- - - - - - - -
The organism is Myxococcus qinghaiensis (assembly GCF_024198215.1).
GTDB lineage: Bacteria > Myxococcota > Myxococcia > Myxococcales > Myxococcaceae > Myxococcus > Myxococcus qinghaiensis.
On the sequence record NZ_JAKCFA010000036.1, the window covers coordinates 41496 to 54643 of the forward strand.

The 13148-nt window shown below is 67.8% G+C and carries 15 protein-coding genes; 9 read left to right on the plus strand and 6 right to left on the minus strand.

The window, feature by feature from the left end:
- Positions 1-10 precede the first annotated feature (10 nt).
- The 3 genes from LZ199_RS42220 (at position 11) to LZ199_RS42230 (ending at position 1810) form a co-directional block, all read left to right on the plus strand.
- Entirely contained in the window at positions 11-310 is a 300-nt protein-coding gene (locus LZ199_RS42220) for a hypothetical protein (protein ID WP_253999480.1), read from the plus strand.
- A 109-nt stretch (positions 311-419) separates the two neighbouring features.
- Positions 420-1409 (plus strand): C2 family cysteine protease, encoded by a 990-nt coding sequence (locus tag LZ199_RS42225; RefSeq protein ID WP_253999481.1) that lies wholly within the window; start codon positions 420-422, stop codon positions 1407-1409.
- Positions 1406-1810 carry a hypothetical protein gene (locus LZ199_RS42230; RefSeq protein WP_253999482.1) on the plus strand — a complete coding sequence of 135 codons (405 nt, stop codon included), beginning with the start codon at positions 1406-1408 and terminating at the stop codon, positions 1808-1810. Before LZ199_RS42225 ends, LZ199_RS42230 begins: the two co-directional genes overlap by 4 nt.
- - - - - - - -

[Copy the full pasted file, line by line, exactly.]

The organism is Myxococcus qinghaiensis (assembly GCF_024198215.1).
GTDB lineage: Bacteria > Myxococcota > Myxococcia > Myxococcales > Myxococcaceae > Myxococcus > Myxococcus qinghaiensis.
On the sequence record NZ_JAKCFA010000036.1, the window covers coordinates 41496 to 54643 of the forward strand.

The 13148-nt window shown below is 67.8% G+C and carries 15 protein-coding genes; 9 read left to right on the plus strand and 6 right to left on the minus strand.

The window, feature by feature from the left end:
- Positions 1-10 precede the first annotated feature (10 nt).
- The 3 genes from LZ199_RS42220 (at position 11) to LZ199_RS42230 (ending at position 1810) form a co-directional block, all read left to right on the plus strand.
- Entirely contained in the window at positions 11-310 is a 300-nt protein-coding gene (locus LZ199_RS42220) for a hypothetical protein (protein ID WP_253999480.1), read from the plus strand.
- A 109-nt stretch (positions 311-419) separates the two neighbouring features.
- Positions 420-1409 (plus strand): C2 family cysteine protease, encoded by a 990-nt coding sequence (locus tag LZ199_RS42225; RefSeq protein ID WP_253999481.1) that lies wholly within the window; start codon positions 420-422, stop codon positions 1407-1409.
- Positions 1406-1810 carry a hypothetical protein gene (locus LZ199_RS42230; RefSeq protein WP_253999482.1) on the plus strand — a complete coding sequence of 135 codons (405 nt, stop codon included), beginning with the start codon at positions 1406-1408 and terminating at the stop codon, positions 1808-1810. Before LZ199_RS42225 ends, LZ199_RS42230 begins: the two co-directional genes overlap by 4 nt.